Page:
I'm going to be practicing a lot this summer and wanted suggestions of some new etudes I haven't played yet.
I've already played all of wohlfahrt books 1 and 2, mazas 1-3, schradiek 1-3, kreutzer, dont opus 37 (and I'm working in 35), kayser opus 20, I did dancla at one point but seem to have lost the book, and I've done harvey whistler's preparing for kreutzer, developing double stops, and introducing the positions books 1 and 2. then there's the carl flesch and hrimaly scale studies.
does anyone know of some etudes/scale studies other than the ones listed that could be good? and preferably aren't the ernst polyphonic studies because those just do not look fun
Fiorillo's etudes are very good.
Also Wieniawki's Ecole for polishing standardized virtuoso technique, Paganini's Barucuba variations for getting a feel for the caprices, and maybe Dounis' finger twisters if you need extreme finger independence. :)
hi Anna, you didn't mention Rode, so that would be a good suggestion. If you are already working on Dont op.35, however, that should already keep you more than busy! Also polishing up your Kreutzer can take a lifetime. Can you play them as well as the excerpts you can hear on stringology.com? (scroll down to the bottom of the page)
Wienawski's Ecole Moderne (suggested by AO) - just the easier ones. That book has etudes on the same level as Paganini. I second Rode and Barucaba variations.
Another practical approach is to get a book of wicked orchestra excerpts or concerto cadenzas -- often cadenzas have the character of a study or caprice.
Try Gaviniés. By the way, what are your current working pieces? A focused, in-depth study will give you more bang for the buck.
I probably could polish the kreutzer and some other etudes, and I've actually made noticeable progress with them lately, but now I'm at a point where I'm sick of them and just want something new to play around with. right now I'm working on the first movement of the sibelius concerto, and I can play it all technically well and just need to work on phrasing. also I genuinely love sight-reading and new music, so there's that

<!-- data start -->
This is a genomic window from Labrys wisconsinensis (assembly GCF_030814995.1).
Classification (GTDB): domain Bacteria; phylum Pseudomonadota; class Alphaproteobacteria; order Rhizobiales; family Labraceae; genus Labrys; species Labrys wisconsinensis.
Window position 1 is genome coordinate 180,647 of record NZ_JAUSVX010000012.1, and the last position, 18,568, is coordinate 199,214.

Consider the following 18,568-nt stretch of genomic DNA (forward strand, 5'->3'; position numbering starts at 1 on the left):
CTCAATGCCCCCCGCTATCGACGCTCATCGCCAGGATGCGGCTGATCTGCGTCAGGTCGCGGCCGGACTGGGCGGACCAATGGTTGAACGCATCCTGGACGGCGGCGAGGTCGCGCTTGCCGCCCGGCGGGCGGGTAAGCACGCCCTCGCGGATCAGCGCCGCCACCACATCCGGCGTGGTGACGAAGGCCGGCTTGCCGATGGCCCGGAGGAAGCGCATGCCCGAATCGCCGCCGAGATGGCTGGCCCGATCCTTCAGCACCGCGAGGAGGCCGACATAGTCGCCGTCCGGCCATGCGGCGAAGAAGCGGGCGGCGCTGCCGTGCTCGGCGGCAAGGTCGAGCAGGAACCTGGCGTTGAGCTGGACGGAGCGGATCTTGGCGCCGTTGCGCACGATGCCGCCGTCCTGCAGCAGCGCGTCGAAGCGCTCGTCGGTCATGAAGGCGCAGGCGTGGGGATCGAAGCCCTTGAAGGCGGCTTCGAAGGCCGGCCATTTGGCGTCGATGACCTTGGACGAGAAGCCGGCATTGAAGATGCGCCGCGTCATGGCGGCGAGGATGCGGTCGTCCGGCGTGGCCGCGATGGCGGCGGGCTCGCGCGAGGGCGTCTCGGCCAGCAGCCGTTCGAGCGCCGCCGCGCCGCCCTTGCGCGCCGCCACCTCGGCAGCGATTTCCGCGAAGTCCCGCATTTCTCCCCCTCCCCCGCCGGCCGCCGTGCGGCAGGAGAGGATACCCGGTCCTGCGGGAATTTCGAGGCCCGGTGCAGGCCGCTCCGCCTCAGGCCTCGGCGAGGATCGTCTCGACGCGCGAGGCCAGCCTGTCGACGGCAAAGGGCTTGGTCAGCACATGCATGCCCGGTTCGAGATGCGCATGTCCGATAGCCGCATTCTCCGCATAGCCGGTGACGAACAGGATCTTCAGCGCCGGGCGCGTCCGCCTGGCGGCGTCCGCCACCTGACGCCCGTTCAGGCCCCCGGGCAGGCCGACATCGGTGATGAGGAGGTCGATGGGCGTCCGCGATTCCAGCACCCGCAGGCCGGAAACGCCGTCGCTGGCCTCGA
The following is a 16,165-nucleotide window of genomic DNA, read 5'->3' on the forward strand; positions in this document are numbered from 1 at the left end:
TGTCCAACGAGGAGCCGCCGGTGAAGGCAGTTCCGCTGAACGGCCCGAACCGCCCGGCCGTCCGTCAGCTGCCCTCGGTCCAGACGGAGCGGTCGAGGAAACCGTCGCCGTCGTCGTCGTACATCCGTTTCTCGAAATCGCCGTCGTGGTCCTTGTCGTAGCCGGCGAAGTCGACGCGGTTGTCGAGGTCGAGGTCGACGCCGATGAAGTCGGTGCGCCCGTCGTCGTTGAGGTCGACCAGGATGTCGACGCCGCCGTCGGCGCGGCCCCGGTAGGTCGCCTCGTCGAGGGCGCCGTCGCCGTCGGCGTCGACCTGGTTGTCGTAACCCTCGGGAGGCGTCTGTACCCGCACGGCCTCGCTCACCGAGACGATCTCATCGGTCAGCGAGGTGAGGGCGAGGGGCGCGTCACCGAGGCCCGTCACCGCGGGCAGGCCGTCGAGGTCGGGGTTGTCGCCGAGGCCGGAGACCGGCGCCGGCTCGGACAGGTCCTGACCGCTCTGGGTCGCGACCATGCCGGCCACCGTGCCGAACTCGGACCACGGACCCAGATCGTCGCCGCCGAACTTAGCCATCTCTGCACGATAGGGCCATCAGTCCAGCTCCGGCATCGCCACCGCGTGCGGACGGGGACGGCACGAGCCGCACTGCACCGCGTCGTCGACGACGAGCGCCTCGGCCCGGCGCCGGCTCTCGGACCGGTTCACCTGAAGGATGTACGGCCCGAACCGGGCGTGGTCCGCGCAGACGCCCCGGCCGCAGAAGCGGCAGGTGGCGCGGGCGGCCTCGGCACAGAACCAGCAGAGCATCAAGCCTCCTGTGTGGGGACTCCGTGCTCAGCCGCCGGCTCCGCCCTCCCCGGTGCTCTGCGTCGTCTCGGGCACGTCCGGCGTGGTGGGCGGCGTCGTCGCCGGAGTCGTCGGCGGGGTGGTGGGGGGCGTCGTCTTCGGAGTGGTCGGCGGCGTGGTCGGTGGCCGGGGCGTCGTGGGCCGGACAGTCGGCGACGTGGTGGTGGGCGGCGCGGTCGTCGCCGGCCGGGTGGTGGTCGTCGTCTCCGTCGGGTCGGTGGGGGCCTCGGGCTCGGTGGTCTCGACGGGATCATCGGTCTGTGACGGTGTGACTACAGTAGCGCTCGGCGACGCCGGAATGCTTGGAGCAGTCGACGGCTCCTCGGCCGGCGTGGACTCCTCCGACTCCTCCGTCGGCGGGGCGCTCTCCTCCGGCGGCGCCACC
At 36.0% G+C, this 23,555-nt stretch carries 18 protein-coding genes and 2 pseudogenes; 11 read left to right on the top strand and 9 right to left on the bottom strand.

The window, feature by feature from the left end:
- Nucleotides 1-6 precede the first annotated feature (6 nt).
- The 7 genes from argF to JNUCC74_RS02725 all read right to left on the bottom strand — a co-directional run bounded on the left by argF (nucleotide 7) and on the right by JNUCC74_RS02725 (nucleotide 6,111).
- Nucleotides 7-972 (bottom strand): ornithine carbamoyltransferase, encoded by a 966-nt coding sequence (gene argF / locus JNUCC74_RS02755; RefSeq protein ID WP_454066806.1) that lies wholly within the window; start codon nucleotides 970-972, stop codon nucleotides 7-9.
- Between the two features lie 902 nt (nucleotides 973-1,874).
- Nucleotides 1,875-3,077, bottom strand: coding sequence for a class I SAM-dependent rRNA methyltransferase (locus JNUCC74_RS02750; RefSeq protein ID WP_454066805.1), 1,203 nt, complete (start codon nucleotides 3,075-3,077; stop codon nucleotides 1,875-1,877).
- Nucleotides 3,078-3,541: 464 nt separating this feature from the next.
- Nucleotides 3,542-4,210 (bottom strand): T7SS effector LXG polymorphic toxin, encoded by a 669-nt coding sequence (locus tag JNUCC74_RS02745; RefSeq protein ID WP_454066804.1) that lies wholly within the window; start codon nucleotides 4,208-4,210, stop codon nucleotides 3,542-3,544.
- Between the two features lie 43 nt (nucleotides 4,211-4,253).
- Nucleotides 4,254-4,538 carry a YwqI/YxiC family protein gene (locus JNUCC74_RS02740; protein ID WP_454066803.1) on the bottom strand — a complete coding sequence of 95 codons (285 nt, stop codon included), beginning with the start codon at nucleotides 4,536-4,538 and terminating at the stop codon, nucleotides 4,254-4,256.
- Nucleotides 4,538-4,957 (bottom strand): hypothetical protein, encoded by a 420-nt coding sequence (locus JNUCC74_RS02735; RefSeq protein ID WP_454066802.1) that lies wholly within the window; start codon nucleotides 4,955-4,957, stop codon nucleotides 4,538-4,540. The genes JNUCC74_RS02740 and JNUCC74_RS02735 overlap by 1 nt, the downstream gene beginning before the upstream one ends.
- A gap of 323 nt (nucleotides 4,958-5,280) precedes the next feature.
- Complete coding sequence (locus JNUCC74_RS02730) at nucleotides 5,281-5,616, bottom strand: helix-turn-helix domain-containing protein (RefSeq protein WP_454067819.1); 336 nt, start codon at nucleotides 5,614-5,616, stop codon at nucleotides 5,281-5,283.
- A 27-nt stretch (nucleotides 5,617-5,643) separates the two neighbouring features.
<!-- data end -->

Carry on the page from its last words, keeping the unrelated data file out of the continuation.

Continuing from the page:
In that case, Gaviniés would fit the bill nicely. The Galamian edition (International) seems a good one.
Sevcik shifting studies (op. 8) might be worth considering.
Paganini 24 caprices, if you haven't done them...
I would think if you are playing Sibelius you should have either already done Sevcik opus 8.
@Anna Cats ~ You are an ambitious young (I think) violinist and have covered many pillars of the Etude repertoire with many here offering additional studies & hints re your musical study which from my perspective (as one of the 7 original pupils of Jascha Heifetz, and later, the first private artist pupil of Nathan Milstein for 3 & 1/2 years at his Chester Square home in London & p.t. Teaching Assistant for his Zurich Violin Master Classes), seems on terra firma track. With all your ground work, plus mention of being able to play all notes of the 1st movement of Sibelius' Violin Concerto well with, "... just need to work on phrasing ...", I must jump in here to state, emphatically, that as a veteran soloist, having performed & recorded the Sibelius Violin Concerto, you MUST address the phrasing and inner musical messages of all notes in the first movement of Sibelius' score. This is an indispensable RX for any young violinist who has the Summer to do lots of practising!!
Anna, what repertoire are you working on now?
I think the suggestions of Rode, Gavinies, and the Wieniawski Ecole Moderne are all good ones. Rode and Gavinies have a distinctively different feel to them than Kreutzer and Dont -- I suppose the difference is rooted in the French school vs the German school of playing back then.